Des Moines, Washington

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Des Moines, Washington
Official seal of Des Moines, Washington
"The Waterland City"[1]
Location of Des Moines, Washington
Location of Des Moines, Washington
Coordinates: 47°23′39″N 122°19′5″W / 47.39417°N 122.31806°W / 47.39417; -122.31806Coordinates: 47°23′39″N 122°19′5″W / 47.39417°N 122.31806°W / 47.39417; -122.31806
CountryUnited States
 • TypeCouncil–manager
 • MayorMatt Mahoney
 • Total7.41 sq mi (19.19 km2)
 • Land6.41 sq mi (16.61 km2)
 • Water1.00 sq mi (2.58 km2)
92 ft (28 m)
 • Total32,888
 • Estimate 
 • Density5,044.92/sq mi (1,947.98/km2)
Time zoneUTC-8 (PST)
 • Summer (DST)UTC-7 (PDT)
ZIP codes
98148, 98198
Area code(s)206
FIPS code53-17635
GNIS feature ID1512145[5]

Des Moines (/dəˈmɔɪnz/ də-MOYNZ) is a city in King County, Washington, United States. The population was 32,888 as of the 2020 census.[3]

Des Moines is located on the east shore of Puget Sound, near the center of the Seattle metropolitan area. The city is bordered by the suburbs of Federal Way to the south, Kent to the east, SeaTac to the northeast, Burien to the north, and Normandy Park to the northwest. It is one of the few points along this shoreline where the topography facilitates access to the water, and a recreational marina operated by the city, with moorage, boat launching and pier fishing facilities, is located there. Forested Saltwater State Park on a steep ravine between the Zenith and Woodmont neighborhoods is the most-used state park on the Sound. Near the border of Federal Way, Redondo has a board-walk complete with a Salty's restaurant and a pay parking lot.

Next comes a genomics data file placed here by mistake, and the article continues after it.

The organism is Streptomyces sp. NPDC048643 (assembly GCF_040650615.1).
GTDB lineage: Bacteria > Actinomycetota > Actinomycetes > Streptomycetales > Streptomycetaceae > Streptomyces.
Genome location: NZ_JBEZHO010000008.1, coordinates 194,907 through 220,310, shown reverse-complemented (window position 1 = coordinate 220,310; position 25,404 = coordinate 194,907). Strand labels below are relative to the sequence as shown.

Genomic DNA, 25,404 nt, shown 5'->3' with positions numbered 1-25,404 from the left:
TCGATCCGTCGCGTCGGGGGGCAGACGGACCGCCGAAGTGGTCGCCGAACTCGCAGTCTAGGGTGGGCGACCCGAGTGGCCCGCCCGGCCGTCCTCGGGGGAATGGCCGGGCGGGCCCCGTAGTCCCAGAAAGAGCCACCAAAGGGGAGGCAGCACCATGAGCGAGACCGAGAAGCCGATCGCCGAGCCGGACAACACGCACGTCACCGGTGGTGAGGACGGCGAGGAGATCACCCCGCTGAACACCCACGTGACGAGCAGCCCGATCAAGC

Property within the city has been the subject of land buyouts because of noise from aircraft landing or taking off from the Seattle–Tacoma International Airport, which is located 2 miles (3.2 km) north of Des Moines.[6]


There is no evidence that Native American tribes had permanent settlements in Des Moines. However, there is ample evidence that the Duwamish and Muckleshoot Indian tribes came to Des Moines for fishing and clamming.

What was to become Des Moines was first explored by Europeans on May 26, 1792, during the exploration of British naval Captain George Vancouver on his flagship HMS Discovery. The first Americans to visit the area were part of Charles Wilkes' Expedition.

The first known settler was John Moore, who probably arrived about 1867. His homestead claim certificate (#285) was granted on July 2, 1872.

In 1887 F.A. Blasher persuaded some friends in his home city of Des Moines, Iowa, to help finance the development of a town on Puget Sound. The work was done by the Des Moines Improvement Company.[7] In 1889 the area was platted into lots and sold by the Des Moines Improvement Company, which had been incorporated by F. A. Blasher, Orin Watts Barlow, Charles M. Johnson, and John W. Kleeb. Lumber mills provided the community with its primary employment.